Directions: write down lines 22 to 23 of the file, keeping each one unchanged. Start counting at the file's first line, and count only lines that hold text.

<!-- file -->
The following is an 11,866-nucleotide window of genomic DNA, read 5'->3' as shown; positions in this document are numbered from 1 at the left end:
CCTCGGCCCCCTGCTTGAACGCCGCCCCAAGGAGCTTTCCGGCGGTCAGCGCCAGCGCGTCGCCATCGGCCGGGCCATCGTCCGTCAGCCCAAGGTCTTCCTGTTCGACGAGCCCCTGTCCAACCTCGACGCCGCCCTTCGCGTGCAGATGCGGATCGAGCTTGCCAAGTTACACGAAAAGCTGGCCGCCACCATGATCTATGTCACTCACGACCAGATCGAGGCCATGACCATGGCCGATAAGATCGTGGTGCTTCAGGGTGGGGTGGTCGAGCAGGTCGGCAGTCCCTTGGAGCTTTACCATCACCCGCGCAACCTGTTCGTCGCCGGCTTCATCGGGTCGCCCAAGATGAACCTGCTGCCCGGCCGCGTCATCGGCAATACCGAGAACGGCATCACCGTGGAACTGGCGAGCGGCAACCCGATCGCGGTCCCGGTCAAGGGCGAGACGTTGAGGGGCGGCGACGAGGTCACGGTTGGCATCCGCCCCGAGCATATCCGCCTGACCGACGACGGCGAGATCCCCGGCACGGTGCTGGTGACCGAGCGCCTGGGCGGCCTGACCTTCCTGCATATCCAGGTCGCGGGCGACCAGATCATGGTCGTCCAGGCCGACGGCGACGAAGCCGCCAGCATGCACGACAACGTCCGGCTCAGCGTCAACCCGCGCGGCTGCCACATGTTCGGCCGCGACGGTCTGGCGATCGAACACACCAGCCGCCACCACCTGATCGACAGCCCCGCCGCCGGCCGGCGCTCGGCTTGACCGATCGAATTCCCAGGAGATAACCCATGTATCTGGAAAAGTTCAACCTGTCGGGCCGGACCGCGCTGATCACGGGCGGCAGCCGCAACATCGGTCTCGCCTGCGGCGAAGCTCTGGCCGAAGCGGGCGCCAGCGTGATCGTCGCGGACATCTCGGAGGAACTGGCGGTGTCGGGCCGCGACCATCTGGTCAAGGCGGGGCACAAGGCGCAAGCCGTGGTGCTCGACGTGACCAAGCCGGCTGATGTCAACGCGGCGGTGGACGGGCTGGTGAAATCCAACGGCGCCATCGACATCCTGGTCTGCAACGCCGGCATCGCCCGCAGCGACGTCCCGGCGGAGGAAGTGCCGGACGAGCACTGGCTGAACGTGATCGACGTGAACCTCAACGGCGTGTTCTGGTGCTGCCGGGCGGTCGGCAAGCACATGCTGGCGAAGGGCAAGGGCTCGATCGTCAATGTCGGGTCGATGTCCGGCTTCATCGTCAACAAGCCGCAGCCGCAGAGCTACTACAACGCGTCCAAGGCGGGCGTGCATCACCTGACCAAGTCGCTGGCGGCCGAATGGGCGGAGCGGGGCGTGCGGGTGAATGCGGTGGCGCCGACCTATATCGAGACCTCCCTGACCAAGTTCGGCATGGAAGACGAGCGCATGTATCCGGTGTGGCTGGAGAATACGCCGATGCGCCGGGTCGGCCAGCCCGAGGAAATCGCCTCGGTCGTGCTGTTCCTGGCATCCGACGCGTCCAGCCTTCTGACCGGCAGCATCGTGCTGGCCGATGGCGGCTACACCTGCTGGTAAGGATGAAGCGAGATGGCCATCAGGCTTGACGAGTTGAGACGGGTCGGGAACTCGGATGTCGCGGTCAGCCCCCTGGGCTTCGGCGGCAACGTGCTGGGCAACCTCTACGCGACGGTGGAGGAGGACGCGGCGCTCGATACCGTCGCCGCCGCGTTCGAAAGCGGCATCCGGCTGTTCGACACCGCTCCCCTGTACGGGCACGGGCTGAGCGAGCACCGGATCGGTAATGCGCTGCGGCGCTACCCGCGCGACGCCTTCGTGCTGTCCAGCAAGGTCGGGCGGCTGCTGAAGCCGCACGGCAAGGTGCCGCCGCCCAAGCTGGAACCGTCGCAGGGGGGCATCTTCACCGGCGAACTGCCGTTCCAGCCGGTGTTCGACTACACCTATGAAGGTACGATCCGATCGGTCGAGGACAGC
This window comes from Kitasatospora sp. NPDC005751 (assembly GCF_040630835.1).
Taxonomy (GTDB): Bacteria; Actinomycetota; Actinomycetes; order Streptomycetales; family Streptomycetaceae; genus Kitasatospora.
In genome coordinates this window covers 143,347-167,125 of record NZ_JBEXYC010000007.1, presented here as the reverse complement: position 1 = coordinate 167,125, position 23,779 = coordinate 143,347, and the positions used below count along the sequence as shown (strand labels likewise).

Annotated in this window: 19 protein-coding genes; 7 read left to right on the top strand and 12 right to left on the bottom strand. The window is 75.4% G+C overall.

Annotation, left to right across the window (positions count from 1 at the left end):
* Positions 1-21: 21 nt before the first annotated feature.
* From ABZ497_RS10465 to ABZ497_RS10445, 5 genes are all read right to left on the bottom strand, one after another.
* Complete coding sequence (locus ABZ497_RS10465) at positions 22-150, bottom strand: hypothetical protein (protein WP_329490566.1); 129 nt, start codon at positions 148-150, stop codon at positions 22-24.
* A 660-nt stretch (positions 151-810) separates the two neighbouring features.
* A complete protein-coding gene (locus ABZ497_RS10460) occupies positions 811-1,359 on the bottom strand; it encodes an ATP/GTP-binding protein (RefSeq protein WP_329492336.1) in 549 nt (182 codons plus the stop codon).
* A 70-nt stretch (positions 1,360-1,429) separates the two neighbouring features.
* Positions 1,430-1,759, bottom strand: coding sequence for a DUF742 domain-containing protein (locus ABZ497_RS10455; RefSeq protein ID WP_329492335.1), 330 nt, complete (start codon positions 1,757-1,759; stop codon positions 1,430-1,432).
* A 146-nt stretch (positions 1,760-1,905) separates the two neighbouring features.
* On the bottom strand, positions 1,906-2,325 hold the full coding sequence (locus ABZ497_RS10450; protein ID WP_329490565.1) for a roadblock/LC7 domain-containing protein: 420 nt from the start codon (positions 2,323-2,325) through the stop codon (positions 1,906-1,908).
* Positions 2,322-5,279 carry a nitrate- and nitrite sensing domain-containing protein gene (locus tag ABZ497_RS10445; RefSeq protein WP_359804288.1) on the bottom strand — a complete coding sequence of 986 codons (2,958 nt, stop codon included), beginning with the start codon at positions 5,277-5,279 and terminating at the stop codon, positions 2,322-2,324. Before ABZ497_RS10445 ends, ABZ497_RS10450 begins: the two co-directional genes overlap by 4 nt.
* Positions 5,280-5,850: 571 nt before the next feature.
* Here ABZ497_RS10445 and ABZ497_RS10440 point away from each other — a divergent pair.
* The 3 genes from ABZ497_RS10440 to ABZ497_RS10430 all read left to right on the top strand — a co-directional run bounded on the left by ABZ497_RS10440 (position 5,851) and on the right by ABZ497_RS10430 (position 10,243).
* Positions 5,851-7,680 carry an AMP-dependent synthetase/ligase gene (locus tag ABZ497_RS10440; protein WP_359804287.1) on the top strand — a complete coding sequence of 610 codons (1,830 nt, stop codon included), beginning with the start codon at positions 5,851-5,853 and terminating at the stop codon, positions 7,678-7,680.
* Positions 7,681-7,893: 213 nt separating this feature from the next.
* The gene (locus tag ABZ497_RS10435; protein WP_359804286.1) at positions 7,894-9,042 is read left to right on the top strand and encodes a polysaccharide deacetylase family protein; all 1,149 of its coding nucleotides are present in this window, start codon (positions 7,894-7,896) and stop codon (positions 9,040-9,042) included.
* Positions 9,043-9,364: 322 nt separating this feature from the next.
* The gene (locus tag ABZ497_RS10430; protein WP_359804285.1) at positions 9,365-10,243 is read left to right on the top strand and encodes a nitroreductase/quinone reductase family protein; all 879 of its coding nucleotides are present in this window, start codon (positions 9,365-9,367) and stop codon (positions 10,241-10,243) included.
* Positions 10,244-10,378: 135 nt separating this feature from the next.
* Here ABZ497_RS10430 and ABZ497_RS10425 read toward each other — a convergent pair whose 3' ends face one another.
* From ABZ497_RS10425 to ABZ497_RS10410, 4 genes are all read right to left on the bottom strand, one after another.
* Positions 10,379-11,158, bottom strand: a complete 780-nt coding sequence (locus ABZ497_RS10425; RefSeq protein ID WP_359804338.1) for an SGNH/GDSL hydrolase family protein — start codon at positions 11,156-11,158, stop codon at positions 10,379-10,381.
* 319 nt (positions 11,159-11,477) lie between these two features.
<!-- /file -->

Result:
* Positions 7,681-7,893: 213 nt separating this feature from the next.
* The gene (locus tag ABZ497_RS10435; protein WP_359804286.1) at positions 7,894-9,042 is read left to right on the top strand and encodes a polysaccharide deacetylase family protein; all 1,149 of its coding nucleotides are present in this window, start codon (positions 7,894-7,896) and stop codon (positions 9,040-9,042) included.